2020 has been a year which most of us will be glad to see the back of. At the dawning of 2021, Oli Coates outlines some of the things we’d like to see to make the beautiful game even more attractive than ever.

1. Real, tangible change

Barely a week seems to go by without another issue of racism, prejudice or perceived shortages of education. From black players regularly receiving racist abuse from the stands and on social media to Millwall fans booing their team taking the knee, and the controversy in the Champions League fixture between Istanbul Basaksehir and Paris Saint-Germain, it’s sickening to see these kinds of things in 2020. We hope for real, significant change in 2021. It has to start with authorities like UEFA and FIFA getting tougher with sanctions, but education and inclusion of minorities at club board level and players’ unions are also necessary.

2. Full stadiums

Talk about not knowing what you’ve got ‘til it’s gone. For many football fans around the world, being starved of seeing our teams live has been like missing a limb. Even watching games on TV feels hollow and empty, either with the canned crowd noise or eerie silence punctuated by shouts from players, managers and coaches. While amateur players will have been pleased to hear the pros using the same fond shouts as them, such as ‘away’ and ‘get out’, stadiums getting back to full capacity and bouncing under the weight of supporters cannot come soon enough. As former Manchester United manager Sir Matt Busby said, “football is nothing without fans.” Full stadiums are a paradise which we hope will never be paved with parking lots ever again.

3. The handball farce sorted out

Whatever happened to the concept of hand-to-ball and ball-to-hand? VAR should make spotting obvious handballs far easier, but it’s just made it worse. Almost any touch of the ball with the arm is now a penalty, allowing players to effectively hit and hope for the best when in or around the box. That’s not what the handball rule or indeed the game should be about. It simply has to change, and fast. It’s almost as if some of the referees, officials and administrators making up the laws and implementing VAR have never even played the game…

4. The offside farce sorted out

For many, the straw that broke the camel’s back was seeing Patrick Bamford’s goal against Crystal Palace in the Premier League ruled out for offside. The Leeds United striker’s whole body is onside apart from an outstretched arm, with the goal ruled out because Bamford points to where he wants the ball playing. This sleeve and armpit nonsense has to stop. There are so many problems with these tight offside calls, including the width of the lines used to make decisions, pinpointing the exact moment the ball’s played and the frame-rate of cameras. The pure, unadulterated joy of celebrating a goal has been taken away while officials frantically check for a way they can rule it out.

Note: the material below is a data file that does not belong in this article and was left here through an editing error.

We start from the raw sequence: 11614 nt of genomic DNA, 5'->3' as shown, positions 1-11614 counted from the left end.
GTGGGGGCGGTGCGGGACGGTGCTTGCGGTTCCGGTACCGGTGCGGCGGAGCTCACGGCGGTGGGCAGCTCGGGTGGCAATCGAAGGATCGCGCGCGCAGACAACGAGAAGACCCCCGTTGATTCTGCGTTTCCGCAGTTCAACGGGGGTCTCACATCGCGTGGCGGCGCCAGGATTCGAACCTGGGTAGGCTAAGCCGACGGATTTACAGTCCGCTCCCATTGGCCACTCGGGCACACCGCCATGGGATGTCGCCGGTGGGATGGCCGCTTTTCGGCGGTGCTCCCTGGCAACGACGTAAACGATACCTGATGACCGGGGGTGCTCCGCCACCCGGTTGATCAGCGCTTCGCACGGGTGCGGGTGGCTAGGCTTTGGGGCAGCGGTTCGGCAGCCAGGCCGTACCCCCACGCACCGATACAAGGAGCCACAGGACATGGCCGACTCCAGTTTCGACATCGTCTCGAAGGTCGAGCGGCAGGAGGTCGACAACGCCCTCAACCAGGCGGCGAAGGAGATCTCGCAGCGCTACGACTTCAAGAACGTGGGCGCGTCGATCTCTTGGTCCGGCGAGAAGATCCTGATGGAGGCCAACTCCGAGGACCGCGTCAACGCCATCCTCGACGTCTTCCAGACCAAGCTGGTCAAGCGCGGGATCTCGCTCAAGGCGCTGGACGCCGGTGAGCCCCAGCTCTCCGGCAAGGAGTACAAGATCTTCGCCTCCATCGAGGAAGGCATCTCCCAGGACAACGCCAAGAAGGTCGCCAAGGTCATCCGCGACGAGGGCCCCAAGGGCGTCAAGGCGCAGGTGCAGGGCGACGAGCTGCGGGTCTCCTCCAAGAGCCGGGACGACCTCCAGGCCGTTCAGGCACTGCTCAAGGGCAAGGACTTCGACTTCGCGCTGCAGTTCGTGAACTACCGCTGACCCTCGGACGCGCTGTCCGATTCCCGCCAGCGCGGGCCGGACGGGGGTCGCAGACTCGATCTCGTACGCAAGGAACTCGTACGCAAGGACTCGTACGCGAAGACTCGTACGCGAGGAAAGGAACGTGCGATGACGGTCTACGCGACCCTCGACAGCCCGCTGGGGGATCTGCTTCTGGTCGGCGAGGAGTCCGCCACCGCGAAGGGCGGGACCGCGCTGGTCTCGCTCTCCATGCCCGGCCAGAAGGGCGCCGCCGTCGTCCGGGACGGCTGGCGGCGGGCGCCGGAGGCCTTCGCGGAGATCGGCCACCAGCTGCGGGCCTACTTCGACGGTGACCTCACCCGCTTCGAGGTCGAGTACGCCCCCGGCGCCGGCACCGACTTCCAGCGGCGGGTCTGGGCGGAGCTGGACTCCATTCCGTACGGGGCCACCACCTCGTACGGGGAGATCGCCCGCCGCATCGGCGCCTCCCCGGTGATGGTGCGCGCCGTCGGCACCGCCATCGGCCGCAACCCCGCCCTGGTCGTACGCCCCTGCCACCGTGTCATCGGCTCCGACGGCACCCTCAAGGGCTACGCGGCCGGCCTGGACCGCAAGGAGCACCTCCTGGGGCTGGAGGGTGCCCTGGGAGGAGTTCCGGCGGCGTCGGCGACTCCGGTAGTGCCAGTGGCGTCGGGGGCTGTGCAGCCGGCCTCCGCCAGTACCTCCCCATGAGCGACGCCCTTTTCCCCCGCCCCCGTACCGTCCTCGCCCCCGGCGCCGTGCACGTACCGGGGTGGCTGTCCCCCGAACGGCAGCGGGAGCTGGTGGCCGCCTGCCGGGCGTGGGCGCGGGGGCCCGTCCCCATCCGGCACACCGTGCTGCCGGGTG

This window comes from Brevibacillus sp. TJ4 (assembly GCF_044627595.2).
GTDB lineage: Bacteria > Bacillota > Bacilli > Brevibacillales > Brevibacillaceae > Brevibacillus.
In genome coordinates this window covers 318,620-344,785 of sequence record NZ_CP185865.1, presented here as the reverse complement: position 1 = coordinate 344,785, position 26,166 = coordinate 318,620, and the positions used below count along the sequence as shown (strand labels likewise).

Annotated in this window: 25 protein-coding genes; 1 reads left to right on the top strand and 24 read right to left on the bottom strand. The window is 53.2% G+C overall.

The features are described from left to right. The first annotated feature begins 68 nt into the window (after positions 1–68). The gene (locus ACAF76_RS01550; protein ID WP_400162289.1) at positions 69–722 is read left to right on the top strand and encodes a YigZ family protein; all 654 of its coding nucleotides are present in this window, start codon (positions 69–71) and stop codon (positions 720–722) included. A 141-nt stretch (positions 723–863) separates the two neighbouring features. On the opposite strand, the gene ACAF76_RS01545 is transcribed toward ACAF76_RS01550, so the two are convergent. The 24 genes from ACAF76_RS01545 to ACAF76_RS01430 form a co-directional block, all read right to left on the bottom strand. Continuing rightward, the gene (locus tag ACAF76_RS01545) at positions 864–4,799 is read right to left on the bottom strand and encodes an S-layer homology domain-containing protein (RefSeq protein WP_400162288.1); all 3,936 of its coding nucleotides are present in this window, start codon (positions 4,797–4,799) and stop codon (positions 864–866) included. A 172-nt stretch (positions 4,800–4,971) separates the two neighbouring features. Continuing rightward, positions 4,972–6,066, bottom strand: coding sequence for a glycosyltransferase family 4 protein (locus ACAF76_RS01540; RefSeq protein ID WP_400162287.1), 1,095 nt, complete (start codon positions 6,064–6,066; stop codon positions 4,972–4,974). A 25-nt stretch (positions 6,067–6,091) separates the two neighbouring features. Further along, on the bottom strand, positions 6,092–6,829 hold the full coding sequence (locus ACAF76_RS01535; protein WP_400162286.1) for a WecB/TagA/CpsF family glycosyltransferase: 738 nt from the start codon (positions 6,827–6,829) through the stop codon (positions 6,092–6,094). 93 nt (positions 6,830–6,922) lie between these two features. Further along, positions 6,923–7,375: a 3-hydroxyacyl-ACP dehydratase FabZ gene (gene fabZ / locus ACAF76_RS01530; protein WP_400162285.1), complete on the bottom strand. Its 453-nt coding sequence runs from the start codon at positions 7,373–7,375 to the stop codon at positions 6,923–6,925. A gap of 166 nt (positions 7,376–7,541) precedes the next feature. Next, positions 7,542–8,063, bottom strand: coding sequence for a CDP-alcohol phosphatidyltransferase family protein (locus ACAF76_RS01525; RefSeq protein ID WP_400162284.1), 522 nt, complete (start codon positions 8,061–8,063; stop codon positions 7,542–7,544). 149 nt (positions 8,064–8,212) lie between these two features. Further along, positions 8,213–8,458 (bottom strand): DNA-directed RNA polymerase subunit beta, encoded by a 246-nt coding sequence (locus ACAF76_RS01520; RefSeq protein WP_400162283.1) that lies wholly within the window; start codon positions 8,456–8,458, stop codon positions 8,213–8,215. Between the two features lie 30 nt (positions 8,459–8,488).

5. Can we just sort out VAR in general?

On the subject of VAR, it’s just a mess, isn’t it? One of the issues is the officials in charge of it seem bound to flag up offences which they’d probably let go if they were referring the game out on the pitch themselves. Then the match referee gets a slow motion replay where everything looks worse than it is. Directives appear to change from week to week, consistency is completely lacking from game to game, and most of us are totally fed up with it. You’d be hard-pressed to find a player who actually likes VAR, so why don’t we listen to them and just get rid of it altogether? Pretty please!

6. Agents buttoning it

Partisan feelings aside, if the sight of Mino Raiola declaring Paul Pogba’s Manchester United career done and dusted on the eve of arguably their biggest game of the season doesn’t make you despair about the role of agents in football, you must be one yourself. Or you should’ve been. Agents speaking out to the press in blatant attempts to engineer moves and subsequent pay-outs for themselves is a serious issue which needs to be addressed. From Dimitry Seluk poisoning Yaya Toure’s time at Manchester City to Raiola reportedly pocketing more than £40m from Pogba’s move to United, would it be so difficult for these people profiting from the talent of others to maintain a measure of decorum while they go about their business?

7. A happy Messi

What a sad, sad situation this has become. And as Elton John would say, it’s only getting more and more absurd. One of the greatest players of all time, seeing Lionel Messi’s time at Barcelona descend into acrimony has been tough to take. Now 33, we should be celebrating this little genius while we can, not second guessing whether he truly wants to leave the club he patently loves due to issues with board members and feeling like he always gets the blame for any of Barca’s problems. Messi appears to have the weight of the world on his shoulders, so if it takes a move away from the Nou Camp to release him and see the joy return to his game, it can’t come quickly enough.

8. The abandonment of immediacy

Speaking of Messi, the Argentine falls within this gripe too. Messi or Ronaldo? Messi or Maradona? Maradona or Pele? Football has an issue with immediacy exemplified by the need for people to endlessly argue over who is the best, or greatest, of a certain generation or indeed in history. Can’t we just enjoy what we have when we have it? And can’t we allow players time to develop and managers to imprint their vision on their team and club? Ole Gunnar Solskjaer’s tenure at Manchester United is a prime example, with #OleIn and #OleOut trending from one half of football to the next. Debate is great, hysteria is boring.

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